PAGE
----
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How digital logistics creates a more collaborative industry

Thea Jacobsen | 29. Oct 2019
4 minutes read

A supply chain is dependent on many different partners. All of these partners use different systems. And none of them are connected to each other. Not even the systems within the same organisation are connected. This makes communication extremely difficult. Which results in a lot of inefficiencies. Not to mention, it makes collaboration across networks very challenging. 

Fast speed, low-costs, and sustainability are the new norms in today’s market. In order for companies to meet the market demands, they need to be open to new technology. Companies with an agile supply chain that embraces the changes happening in the market, and acknowledge the need for a more collaborative industry, are the ones who will continue to stay competitive. 

Real-time visibility = real control 

The first step towards achieving a collaborative industry is to embrace the digital transformation happening in logistics. Digital logistics brings an enormous amount of benefits to both you and your customers. It also makes daily operations easier for everyone. With digital logistics, you can connect to all the different systems both you and partners use. It all of a sudden becomes effortless to communicate information and to synchronize activities. Most importantly, it provides real-time visibility and control over the supply chain. Bringing all the available data from different systems together makes it easy to see the big picture. Then, you will be more equipped to handle unexpected events and identify gaps in your supply chain. The results are more dynamic collaboration and increased customer satisfaction.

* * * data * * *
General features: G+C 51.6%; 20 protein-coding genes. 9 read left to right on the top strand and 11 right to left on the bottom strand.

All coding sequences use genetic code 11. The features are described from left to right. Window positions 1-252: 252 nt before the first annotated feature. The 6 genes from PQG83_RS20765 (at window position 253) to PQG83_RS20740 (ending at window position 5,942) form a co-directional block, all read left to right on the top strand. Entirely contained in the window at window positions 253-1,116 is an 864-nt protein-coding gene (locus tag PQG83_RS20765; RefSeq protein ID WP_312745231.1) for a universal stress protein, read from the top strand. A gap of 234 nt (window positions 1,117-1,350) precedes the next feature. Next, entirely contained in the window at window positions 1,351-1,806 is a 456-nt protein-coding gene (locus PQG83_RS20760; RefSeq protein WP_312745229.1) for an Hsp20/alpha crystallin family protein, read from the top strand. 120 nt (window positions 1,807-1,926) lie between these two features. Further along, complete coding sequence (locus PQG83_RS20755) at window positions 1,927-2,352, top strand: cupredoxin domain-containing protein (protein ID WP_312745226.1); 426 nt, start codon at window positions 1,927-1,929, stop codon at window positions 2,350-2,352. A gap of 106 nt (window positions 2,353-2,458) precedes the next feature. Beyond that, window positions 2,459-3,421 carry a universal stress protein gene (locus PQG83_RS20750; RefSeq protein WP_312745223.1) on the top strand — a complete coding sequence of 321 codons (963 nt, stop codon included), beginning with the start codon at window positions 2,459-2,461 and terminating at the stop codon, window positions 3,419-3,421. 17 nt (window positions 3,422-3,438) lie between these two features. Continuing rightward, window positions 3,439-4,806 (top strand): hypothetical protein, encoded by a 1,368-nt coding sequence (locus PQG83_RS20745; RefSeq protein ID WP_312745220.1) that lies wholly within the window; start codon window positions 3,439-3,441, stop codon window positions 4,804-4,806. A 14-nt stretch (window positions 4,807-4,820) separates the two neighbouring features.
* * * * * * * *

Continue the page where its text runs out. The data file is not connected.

Consolidation of goods

These digital capabilities open up the possibility of more consolidation of goods. With all the data we now have available, we know where the goods came from and where it's going.  Consolidating goods is something we should pay more attention to in order to meet the climate goals set for 2050. Fill rates on trucks in Europe are low. According to Professor Alan McKinnon, 22% of trucks in Europe are empty and the rest are only filled 50% on average. In Latin-America, as much as 30-50% of the trucks are empty. This results in more pollution and more traffic than necessary and is a complete waste of available freight capacity. Even when we get electrical trucks and bio-fuels, this problem will not disappear because it will still be the exact same amount of trucks driving around on the road. We will still have traffic jams and empty trucks. Bundling goods are a great opportunity to do something about this issue. But in order to increase the fill rates and consolidate goods, we need to collaborate together.

There is no doubt that within logistics, companies need to focus on “digital fitness” and collaboration if they want to meet the rapid changes in market expectations. In the future, this will be a pre-requisite for success. 


digital logistics


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